Firstly, what Western critics fail to comprehend is that the constant turmoil, unrest and violence in the city are a major political risk and one which far exceeds the proposed new laws. The West seems to think that the pre-law status quo in the city is more attractive for financial institutions, and that the law itself is the problem. But evidence contradicts this: the escalating violence and constant disruption posed by protests as well as the continuing destruction of local infrastructure was actually a massive liability for businesses and pushing huge capital flights out of the city. In this case the claim that the national security law will ruin Hong Kong's business environment often takes this background out of the picture.

Therefore, secondly, HSBC and Standard are supporting the law because contrary to Western criticism, it invokes rather than rescinds political certainty onto the city. Banks operate on a premise of stability, not activism. They are going to support legislation which ensures the restoring of public order. The American factor is not a deterrent, for this is also ideological. Trump's response a week ago did not shake markets because the measures he threatened were not strong, and has avoided financial-related sanctions. Whilst the U.S. may withdraw trading privileges, this does not change the reality that Hong Kong's setup remains of high quality and appeal for financial institutions.

This leads to the next point that claims of Beijing's interference are also being exaggerated, especially in calls for the demise of "one country, two systems."

The central government is not looking to change, influence or disrupt Hong Kong's unique and autonomous economic model which has introduced some of the highest-quality and most astute regulations on financial management and market access in the world. The banks themselves, which look at the economic details as pointed out above (and not ideological talking points) clearly recognize this. Beijing recognizes Hong Kong had a national security problem in the fields of sovereignty which needed to be addressed; however, this has no direct or indirect implications for the city's own economic model which is of benefit for the whole country. As the saying goes, "if it ain't broke, don't fix it."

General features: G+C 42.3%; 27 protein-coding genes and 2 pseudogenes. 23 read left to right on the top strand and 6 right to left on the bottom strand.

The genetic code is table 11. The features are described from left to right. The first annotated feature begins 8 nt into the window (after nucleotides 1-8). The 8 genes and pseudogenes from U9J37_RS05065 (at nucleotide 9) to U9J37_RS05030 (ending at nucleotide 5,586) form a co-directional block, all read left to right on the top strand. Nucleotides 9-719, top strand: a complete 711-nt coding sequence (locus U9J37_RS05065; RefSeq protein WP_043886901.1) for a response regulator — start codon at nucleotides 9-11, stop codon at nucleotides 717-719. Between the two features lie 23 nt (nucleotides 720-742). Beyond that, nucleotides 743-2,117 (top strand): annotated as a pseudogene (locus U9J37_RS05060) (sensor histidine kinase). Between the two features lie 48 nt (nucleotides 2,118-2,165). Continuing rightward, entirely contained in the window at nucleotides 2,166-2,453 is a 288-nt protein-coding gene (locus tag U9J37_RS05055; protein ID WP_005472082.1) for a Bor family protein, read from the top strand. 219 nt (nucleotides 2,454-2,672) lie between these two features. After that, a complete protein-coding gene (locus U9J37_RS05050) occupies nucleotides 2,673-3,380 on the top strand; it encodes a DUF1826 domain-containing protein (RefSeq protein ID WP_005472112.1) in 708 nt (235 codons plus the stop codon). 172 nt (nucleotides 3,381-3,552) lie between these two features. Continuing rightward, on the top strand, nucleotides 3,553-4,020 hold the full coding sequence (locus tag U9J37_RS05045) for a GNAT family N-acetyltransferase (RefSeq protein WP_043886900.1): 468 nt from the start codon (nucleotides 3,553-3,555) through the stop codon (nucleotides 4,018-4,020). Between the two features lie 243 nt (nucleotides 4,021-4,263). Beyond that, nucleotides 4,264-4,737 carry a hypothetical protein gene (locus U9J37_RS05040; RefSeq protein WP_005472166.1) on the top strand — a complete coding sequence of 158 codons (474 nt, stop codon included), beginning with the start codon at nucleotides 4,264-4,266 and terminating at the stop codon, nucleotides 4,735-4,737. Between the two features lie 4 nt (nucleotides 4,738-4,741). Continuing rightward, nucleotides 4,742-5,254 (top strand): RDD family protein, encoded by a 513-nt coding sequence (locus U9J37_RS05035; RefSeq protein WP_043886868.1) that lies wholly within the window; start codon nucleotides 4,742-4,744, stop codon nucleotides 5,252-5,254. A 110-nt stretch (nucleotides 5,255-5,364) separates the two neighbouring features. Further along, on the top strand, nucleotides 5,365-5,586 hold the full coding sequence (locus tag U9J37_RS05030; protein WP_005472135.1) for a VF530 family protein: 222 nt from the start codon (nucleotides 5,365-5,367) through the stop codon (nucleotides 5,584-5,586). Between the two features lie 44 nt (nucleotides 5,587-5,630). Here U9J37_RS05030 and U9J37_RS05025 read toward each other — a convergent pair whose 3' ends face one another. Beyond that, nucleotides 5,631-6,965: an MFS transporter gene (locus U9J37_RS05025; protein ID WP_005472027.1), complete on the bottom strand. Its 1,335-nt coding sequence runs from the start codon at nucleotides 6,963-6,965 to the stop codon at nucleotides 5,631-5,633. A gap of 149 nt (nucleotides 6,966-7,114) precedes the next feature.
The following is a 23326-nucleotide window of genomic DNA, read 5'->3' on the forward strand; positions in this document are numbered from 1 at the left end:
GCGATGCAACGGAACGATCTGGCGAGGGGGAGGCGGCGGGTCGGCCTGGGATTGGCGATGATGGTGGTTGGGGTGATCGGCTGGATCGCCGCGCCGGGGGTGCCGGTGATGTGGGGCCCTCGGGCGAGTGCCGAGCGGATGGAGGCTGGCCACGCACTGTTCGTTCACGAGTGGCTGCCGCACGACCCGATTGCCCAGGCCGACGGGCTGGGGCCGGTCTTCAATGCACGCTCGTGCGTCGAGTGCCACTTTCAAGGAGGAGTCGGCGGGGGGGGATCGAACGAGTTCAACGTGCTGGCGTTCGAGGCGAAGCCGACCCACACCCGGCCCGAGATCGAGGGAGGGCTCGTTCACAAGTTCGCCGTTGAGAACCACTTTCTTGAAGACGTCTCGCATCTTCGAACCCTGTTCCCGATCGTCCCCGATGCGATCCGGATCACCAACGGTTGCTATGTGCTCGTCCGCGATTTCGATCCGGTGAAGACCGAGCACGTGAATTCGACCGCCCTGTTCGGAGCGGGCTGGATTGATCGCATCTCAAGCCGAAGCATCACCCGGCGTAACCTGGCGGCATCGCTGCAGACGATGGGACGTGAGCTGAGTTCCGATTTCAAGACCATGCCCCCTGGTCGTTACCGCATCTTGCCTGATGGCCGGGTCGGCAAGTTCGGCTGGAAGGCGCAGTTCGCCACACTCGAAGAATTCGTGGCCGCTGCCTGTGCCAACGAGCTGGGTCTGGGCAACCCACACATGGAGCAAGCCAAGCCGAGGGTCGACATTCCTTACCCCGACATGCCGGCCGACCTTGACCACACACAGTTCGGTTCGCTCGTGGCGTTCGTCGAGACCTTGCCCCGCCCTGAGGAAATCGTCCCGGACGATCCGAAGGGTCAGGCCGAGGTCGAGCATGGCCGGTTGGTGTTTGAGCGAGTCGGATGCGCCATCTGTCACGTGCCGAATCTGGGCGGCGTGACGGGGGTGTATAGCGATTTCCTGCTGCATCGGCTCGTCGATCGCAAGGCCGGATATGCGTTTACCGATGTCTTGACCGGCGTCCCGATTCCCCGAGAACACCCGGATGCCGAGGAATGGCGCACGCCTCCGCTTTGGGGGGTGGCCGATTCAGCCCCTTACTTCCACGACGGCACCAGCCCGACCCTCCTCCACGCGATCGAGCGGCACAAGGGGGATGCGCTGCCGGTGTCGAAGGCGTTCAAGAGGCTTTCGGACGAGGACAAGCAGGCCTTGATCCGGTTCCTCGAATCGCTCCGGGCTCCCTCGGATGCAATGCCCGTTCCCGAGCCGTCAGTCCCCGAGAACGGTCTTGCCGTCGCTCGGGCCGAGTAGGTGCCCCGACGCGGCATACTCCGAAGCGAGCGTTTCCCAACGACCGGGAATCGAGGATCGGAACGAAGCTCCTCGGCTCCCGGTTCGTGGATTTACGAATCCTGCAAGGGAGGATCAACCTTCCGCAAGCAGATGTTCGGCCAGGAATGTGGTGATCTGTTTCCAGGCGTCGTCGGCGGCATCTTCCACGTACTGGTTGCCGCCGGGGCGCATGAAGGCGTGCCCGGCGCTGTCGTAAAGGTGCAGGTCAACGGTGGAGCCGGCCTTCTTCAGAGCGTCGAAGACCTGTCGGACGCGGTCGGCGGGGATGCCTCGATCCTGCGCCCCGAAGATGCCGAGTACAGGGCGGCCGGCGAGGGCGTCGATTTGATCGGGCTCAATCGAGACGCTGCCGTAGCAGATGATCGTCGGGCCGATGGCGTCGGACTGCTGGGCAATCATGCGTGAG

In conclusion, HSBC and Standard Chartered have made an assessment that the national security laws proposed for Hong Kong run in accordance with, rather than contrary to, their respective interests as financial institutions.

The idea by some politicians that banks should be political activists and support unrest and chaos in the environment they exist in shows a minimal understanding of how these businesses operate. Critics fail to note how the status quo runs contrary to the interests of such organizations, and in turn negates how Hong Kong's economic system is not being changed or influenced by the new laws, therefore the small risks posed by confrontation with the U.S. does not undermine the city's appeal.